How fast something biodegrades depends on many variables, but an important aspect is the availability of micro-organisms. This in turn is influenced greatly by the amount of oxygen and water that is present, and the ambient temperature (among others). Paper, or any other compostable material for that matter, will degrade more quickly if you do one of the following:

  1. Make sure the materials stay moist (not dry or soaked)!
  2. Keep temperatures around 40-60 degrees C
  3. Bury it under other degrading or already-degraded materials, so more surface of the material is exposed to micro-organisms (and cut thick material into pieces)
  4. Aerate regularly by turning the materials
  5. Keep a carbon-nitrogen balance of materials of around 25:1

Most plastics on the other hand will degrade most quickly if you expose it to sunlight (UV radiation and heat).

For your experiment the choice of environment will affect the outcome. Any situation you choose will most likely be more favorable for either plastic or paper. I think the fairest comparison is when you try to mimic what generally happens with litter; just leave it exposed somewhere between or on top of organic materials like grass or dirt. You could place it on some stones similar to litter in a gutter or on the pavement, but then you'd probably have to wait much longer for anything to happen.


I would suggest creating some sort of small enclosing on your land with chicken wire or perhaps something with a finer mesh. Basically anything to keep the materials you put into it from being blown away, but still leave them exposed to the elements. Then just leave the materials alone. For pure paper without any finish or lining you want to check weekly what's happening. For plastics or paper cups it will most likely take quite some time before anything happens, so at first I'd check that monthly.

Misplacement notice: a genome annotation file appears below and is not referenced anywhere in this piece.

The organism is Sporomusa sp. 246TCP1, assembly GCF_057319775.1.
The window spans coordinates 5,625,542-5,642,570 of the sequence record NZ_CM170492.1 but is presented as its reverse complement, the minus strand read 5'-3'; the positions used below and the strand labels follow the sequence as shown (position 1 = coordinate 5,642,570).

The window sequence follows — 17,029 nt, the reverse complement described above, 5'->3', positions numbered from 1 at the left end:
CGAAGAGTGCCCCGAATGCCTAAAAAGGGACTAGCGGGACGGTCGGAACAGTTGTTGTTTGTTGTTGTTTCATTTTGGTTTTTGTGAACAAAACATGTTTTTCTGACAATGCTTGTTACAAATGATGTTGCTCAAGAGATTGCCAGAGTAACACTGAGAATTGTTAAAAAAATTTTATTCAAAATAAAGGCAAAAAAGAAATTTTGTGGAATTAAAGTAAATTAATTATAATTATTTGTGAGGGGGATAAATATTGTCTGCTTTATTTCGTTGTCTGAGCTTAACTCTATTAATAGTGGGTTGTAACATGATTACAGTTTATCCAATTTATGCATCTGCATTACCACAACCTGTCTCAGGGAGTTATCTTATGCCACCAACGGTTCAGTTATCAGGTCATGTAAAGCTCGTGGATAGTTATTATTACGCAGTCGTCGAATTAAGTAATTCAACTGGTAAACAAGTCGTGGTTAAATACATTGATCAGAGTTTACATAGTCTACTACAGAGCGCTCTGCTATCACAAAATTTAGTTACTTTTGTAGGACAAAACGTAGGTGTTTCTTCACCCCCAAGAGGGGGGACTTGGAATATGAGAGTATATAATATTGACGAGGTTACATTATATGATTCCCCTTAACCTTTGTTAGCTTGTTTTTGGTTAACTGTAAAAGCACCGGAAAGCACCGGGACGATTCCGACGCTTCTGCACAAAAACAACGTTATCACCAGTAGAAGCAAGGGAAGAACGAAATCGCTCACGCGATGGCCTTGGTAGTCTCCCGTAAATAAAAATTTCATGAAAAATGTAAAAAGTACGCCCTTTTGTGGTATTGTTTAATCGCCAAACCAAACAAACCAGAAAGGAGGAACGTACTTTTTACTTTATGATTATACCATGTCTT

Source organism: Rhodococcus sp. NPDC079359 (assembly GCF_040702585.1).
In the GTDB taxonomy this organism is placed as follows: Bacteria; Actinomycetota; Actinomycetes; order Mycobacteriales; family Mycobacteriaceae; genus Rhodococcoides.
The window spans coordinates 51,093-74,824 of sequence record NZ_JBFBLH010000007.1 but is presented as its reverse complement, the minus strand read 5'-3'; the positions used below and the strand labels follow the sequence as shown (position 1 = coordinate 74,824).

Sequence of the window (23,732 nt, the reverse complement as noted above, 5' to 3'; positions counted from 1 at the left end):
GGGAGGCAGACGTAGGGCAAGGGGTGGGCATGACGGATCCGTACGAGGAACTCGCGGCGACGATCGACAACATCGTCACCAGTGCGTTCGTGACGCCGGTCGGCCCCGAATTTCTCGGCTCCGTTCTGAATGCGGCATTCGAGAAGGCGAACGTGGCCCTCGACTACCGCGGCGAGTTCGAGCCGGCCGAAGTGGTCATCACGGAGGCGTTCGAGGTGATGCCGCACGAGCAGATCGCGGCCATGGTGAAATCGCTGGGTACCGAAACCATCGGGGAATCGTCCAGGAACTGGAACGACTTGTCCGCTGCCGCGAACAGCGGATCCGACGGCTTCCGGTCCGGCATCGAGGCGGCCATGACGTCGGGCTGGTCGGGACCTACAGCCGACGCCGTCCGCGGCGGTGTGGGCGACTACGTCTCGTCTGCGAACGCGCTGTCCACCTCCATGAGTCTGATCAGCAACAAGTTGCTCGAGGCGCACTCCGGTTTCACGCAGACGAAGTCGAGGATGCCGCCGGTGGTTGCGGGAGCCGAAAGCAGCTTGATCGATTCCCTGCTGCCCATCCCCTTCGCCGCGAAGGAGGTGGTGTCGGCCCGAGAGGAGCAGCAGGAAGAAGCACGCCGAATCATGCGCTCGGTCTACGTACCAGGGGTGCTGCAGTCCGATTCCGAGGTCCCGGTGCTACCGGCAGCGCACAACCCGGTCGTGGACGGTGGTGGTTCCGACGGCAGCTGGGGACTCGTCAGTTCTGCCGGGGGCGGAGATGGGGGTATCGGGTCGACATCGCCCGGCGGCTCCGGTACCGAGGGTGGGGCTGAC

Even though it would be most interesting to compare degradation of a plastic cup with a paper cup, I do not recommend using any traditional plastic or a plastic-lined paper cup. When the plastic degrades it will contaminate the soil with the toxic additives that are present in the plastic. Also the tiny pieces of (micro)plastics are very hard or impossible to remove.

My own experiences

For what it's worth, I regularly add paper napkins or cardboard to my worm bin to keep a proper carbon-nitrogen balance in the bin. I've had very mixed results depending on the type and thickness of the paper or cardboard and on the time of year. In summertime a small piece of paper napkin buried in the bin will be gone in 2-3 weeks. Multiple pieces of thick cardboard placed along the inside edges of the bin in late autumn (as extra insulation) remained fairly intact for up to a year. Also a small piece of compostable plastic (most likely PLA) remained fully intact after being in the bin for more than a year. I recently bought something that came in a certified 'home-compostable' plastic wrapper so I started a new experiment and added a few pieces to my worm bin, but I have yet to check how that is going.